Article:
be out of the way of the slaughter--you and the bard--while I
finish my work here inside."

The pair went into the outer court as fast as they could, and
sat down by Jove's great altar, looking fearfully round, and
still expecting that they would be killed. Then Ulysses searched
the whole court carefully over, to see if anyone had managed to
hide himself and was still living, but he found them all lying
in the dust and weltering in their blood. They were like fishes
which fishermen have netted out of the sea, and thrown upon the
beach to lie gasping for water till the heat of the sun makes an
end of them. Even so were the suitors lying all huddled up one
against the other.

Then Ulysses said to Telemachus, "Call nurse Euryclea; I have
something to say to her."

Telemachus went and knocked at the door of the women's room.
"Make haste," said he, "you old woman who have been set over all
the other women in the house. Come outside; my father wishes to
speak to you."

When Euryclea heard this she unfastened the door of the women's
room and came out, following Telemachus. She found Ulysses among
the corpses bespattered with blood and filth like a lion that
has just been devouring an ox, and his breast and both his
cheeks are all bloody, so that he is a fearful sight; even so
was Ulysses besmirched from head to foot with gore. When she saw
all the corpses and such a quantity of blood, she was beginning
to cry out for joy, for she saw that a great deed had been done;
but Ulysses checked her, "Old woman," said he, "rejoice in
silence; restrain yourself, and do not make any noise about it;
it is an unholy thing to vaunt over dead men. Heaven's doom and
their own evil deeds have brought these men to destruction, for
they respected no man in the whole world, neither rich nor poor,
who came near them, and they have come to a bad end as a
punishment for their wickedness and folly. Now, however, tell me
which of the women in the house have misconducted themselves,
and who are innocent." {176}

"I will tell you the truth, my son," answered Euryclea. "There
are fifty women in the house whom we teach to do things, such as
carding wool, and all kinds of household work. Of these, twelve
in all {177} have misbehaved, and have been wanting in respect
to me, and also to Penelope. They showed no disrespect to
Telemachus, for he has only lately grown and his mother never
permitted him to give orders to the female servants; but let me
go upstairs and tell your wife all that has happened, for some
god has been sending her to sleep."

"Do not wake her yet," answered Ulysses, "but tell the women who
have misconducted themselves to come to me."

Euryclea left the cloister to tell the women, and make them come
to Ulysses; in the meantime he called Telemachus, the stockman,
and the swineherd. "Begin," said he, "to remove the dead, and
make the women help you. Then, get sponges and clean water to
swill down the tables and seats. When you have thoroughly
cleansed the whole cloisters, take the women into the space
between the domed room and the wall of the outer court, and run
them through with your swords till they are quite dead, and have
forgotten all about love and the way in which they used to lie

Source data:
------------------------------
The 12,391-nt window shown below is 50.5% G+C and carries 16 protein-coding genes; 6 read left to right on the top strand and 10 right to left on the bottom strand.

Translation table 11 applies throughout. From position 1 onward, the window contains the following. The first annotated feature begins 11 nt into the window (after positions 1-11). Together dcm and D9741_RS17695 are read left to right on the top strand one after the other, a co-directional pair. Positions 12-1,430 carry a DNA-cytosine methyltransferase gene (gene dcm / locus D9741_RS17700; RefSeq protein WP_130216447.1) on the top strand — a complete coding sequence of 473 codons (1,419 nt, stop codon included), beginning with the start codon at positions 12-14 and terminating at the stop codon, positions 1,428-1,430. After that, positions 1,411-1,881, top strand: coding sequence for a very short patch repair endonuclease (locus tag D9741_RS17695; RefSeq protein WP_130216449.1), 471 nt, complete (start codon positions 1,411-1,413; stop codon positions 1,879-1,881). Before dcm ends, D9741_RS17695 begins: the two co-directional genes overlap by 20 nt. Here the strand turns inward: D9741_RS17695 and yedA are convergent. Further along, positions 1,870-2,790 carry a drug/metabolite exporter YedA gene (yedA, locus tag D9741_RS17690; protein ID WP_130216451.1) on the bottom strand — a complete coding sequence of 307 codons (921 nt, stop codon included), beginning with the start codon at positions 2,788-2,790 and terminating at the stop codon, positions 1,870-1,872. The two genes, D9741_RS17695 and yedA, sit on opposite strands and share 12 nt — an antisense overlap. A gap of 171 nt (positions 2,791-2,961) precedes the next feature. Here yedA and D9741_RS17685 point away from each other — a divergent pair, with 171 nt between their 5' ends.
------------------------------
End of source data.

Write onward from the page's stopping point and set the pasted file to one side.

in secret with the suitors."

On this the women came down in a body, weeping and wailing
bitterly. First they carried the dead bodies out, and propped
them up against one another in the gatehouse. Ulysses ordered
them about and made them do their work quickly, so they had to
carry the bodies out. When they had done this, they cleaned all
the tables and seats with sponges and water, while Telemachus
and the two others shovelled up the blood and dirt from the
ground, and the women carried it all away and put it out of
doors. Then when they had made the whole place quite clean and
orderly, they took the women out and hemmed them in the narrow
space between the wall of the domed room and that of the yard,
so that they could not get away: and Telemachus said to the
other two, "I shall not let these women die a clean death, for
they were insolent to me and my mother, and used to sleep with
the suitors."

So saying he made a ship's cable fast to one of the
bearing-posts that supported the roof of the domed room, and
secured it all around the building, at a good height, lest any
of the women's feet should touch the ground; and as thrushes or
doves beat against a net that has been set for them in a thicket
just as they were getting to their nest, and a terrible fate
awaits them, even so did the women have to put their heads in
nooses one after the other and die most miserably. {178} Their
feet moved convulsively for a while, but not for very long.

As for Melanthius, they took him through the cloister into the
inner court. There they cut off his nose and his ears; they drew
out his vitals and gave them to the dogs raw, and then in their
fury they cut off his hands and his feet.

When they had done this they washed their hands and feet and
went back into the house, for all was now over; and Ulysses said
to the dear old nurse Euryclea, "Bring me sulphur, which
cleanses all pollution, and fetch fire also that I may burn it,
and purify the cloisters. Go, moreover, and tell Penelope to
come here with her attendants, and also all the maidservants
that are in the house."

"All that you have said is true," answered Euryclea, "but let me
bring you some clean clothes--a shirt and cloak. Do not keep
these rags on your back any longer. It is not right."

"First light me a fire," replied Ulysses.

She brought the fire and sulphur, as he had bidden her, and
Ulysses thoroughly purified the cloisters and both the inner and
outer courts. Then she went inside to call the women and tell
them what had happened; whereon they came from their apartment
with torches in their hands, and pressed round Ulysses to
embrace him, kissing his head and shoulders and taking hold of
his hands. It made him feel as if he should like to weep, for he
remembered every one of them. {179}